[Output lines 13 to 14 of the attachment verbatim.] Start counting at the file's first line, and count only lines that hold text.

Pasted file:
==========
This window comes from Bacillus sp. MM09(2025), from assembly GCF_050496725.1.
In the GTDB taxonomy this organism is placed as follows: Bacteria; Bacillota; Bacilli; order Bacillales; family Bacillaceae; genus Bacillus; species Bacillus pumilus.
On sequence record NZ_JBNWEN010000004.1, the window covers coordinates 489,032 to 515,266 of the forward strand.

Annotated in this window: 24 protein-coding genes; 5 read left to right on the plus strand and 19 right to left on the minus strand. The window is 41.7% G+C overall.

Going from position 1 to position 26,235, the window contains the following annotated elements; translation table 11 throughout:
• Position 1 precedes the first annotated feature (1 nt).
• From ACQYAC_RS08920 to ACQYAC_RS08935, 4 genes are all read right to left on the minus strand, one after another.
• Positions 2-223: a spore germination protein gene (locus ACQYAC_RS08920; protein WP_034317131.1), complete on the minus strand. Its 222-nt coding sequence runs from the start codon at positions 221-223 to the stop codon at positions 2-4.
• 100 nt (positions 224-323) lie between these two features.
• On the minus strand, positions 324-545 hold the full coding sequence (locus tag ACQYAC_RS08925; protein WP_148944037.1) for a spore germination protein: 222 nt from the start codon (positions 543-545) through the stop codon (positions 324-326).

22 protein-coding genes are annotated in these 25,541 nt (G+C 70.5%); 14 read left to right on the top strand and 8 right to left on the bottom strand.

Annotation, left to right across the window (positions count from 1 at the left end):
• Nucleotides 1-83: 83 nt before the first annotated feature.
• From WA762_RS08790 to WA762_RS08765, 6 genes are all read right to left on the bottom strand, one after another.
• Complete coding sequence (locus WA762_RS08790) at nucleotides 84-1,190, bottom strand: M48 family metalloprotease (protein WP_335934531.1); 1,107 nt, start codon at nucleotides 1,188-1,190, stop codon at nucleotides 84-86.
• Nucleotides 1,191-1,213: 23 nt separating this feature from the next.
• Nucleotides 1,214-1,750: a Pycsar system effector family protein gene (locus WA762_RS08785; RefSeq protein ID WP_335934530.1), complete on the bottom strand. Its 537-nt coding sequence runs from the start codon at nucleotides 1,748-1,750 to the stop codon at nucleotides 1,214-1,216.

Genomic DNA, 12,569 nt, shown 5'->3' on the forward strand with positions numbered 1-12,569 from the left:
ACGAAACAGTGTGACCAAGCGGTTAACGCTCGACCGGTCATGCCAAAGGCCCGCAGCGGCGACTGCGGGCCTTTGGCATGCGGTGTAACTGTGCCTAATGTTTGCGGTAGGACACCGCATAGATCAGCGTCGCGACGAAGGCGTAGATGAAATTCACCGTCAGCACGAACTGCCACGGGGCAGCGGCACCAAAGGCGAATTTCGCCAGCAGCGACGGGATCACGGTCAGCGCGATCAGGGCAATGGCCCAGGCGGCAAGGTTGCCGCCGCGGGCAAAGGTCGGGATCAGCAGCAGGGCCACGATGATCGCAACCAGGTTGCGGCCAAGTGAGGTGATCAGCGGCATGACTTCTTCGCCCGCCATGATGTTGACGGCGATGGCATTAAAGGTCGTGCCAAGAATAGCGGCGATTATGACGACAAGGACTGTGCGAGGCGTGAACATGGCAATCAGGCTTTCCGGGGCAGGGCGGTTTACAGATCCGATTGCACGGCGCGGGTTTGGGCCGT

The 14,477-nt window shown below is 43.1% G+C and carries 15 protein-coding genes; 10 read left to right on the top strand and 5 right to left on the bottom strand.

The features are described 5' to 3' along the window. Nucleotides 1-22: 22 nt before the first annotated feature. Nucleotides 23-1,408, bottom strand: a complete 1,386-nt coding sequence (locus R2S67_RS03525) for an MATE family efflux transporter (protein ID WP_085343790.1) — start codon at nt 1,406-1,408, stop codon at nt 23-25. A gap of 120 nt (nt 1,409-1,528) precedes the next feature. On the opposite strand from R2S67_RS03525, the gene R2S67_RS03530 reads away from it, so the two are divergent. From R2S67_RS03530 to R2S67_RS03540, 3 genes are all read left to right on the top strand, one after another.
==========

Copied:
• Nucleotides 1-83: 83 nt before the first annotated feature.
• From WA762_RS08790 to WA762_RS08765, 6 genes are all read right to left on the bottom strand, one after another.